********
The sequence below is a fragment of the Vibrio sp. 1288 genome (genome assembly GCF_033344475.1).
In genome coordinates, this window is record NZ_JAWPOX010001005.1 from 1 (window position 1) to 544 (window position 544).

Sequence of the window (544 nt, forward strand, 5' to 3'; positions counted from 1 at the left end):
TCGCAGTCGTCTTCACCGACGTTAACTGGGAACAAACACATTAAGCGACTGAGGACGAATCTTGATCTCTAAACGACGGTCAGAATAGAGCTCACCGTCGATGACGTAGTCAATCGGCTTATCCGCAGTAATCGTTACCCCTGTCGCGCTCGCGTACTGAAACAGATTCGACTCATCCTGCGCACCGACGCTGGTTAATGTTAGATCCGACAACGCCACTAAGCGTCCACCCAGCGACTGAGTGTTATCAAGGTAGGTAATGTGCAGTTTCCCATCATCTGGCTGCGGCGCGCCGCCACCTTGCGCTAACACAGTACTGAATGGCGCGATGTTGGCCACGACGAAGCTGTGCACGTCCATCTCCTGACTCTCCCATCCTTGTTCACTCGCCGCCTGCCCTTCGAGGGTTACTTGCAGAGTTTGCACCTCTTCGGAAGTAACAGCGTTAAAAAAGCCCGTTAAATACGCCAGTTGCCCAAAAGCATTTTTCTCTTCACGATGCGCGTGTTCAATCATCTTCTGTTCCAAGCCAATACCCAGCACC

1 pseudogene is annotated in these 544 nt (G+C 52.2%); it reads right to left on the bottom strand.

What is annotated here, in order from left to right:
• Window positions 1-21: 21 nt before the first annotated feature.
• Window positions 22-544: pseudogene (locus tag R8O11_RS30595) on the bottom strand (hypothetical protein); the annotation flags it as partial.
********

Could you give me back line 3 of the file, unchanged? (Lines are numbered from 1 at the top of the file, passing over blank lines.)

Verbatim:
Sequence of the window (544 nt, forward strand, 5' to 3'; positions counted from 1 at the left end):